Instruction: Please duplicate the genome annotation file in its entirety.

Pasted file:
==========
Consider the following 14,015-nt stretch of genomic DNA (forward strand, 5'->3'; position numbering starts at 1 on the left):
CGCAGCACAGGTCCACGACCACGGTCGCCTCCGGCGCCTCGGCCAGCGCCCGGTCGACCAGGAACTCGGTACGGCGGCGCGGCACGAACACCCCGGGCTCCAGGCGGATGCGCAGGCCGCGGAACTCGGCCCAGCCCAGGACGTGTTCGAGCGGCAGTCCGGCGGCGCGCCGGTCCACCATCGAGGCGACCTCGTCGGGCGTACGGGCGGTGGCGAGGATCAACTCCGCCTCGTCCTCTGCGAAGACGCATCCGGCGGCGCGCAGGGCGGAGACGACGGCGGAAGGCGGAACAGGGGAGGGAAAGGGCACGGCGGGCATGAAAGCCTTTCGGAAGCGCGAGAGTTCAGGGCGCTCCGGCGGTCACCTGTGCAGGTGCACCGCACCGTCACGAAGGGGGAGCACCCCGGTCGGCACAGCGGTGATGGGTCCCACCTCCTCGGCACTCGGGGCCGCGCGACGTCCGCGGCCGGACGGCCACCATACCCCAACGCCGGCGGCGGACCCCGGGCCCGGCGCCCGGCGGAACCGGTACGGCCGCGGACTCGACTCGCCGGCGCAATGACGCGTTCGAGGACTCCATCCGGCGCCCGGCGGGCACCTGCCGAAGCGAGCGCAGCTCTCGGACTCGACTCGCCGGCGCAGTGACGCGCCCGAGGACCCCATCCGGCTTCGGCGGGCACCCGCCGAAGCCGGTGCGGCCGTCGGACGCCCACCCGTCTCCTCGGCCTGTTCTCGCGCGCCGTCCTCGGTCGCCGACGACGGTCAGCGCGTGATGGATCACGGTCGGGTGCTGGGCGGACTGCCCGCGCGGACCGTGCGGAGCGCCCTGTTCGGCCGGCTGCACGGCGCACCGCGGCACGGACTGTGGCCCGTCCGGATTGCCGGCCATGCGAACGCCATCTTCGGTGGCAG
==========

Consider the following 14,015-nt stretch of genomic DNA (forward strand, 5'->3'; position numbering starts at 1 on the left):
CGCAGCACAGGTCCACGACCACGGTCGCCTCCGGCGCCTCGGCCAGCGCCCGGTCGACCAGGAACTCGGTACGGCGGCGCGGCACGAACACCCCGGGCTCCAGGCGGATGCGCAGGCCGCGGAACTCGGCCCAGCCCAGGACGTGTTCGAGCGGCAGTCCGGCGGCGCGCCGGTCCACCATCGAGGCGACCTCGTCGGGCGTACGGGCGGTGGCGAGGATCAACTCCGCCTCGTCCTCTGCGAAGACGCATCCGGCGGCGCGCAGGGCGGAGACGACGGCGGAAGGCGGAACAGGGGAGGGAAAGGGCACGGCGGGCATGAAAGCCTTTCGGAAGCGCGAGAGTTCAGGGCGCTCCGGCGGTCACCTGTGCAGGTGCACCGCACCGTCACGAAGGGGGAGCACCCCGGTCGGCACAGCGGTGATGGGTCCCACCTCCTCGGCACTCGGGGCCGCGCGACGTCCGCGGCCGGACGGCCACCATACCCCAACGCCGGCGGCGGACCCCGGGCCCGGCGCCCGGCGGAACCGGTACGGCCGCGGACTCGACTCGCCGGCGCAATGACGCGTTCGAGGACTCCATCCGGCGCCCGGCGGGCACCTGCCGAAGCGAGCGCAGCTCTCGGACTCGACTCGCCGGCGCAGTGACGCGCCCGAGGACCCCATCCGGCTTCGGCGGGCACCCGCCGAAGCCGGTGCGGCCGTCGGACGCCCACCCGTCTCCTCGGCCTGTTCTCGCGCGCCGTCCTCGGTCGCCGACGACGGTCAGCGCGTGATGGATCACGGTCGGGTGCTGGGCGGACTGCCCGCGCGGACCGTGCGGAGCGCCCTGTTCGGCCGGCTGCACGGCGCACCGCGGCACGGACTGTGGCCCGTCCGGATTGCCGGCCATGCGAACGCCATCTTCGGTGGCAG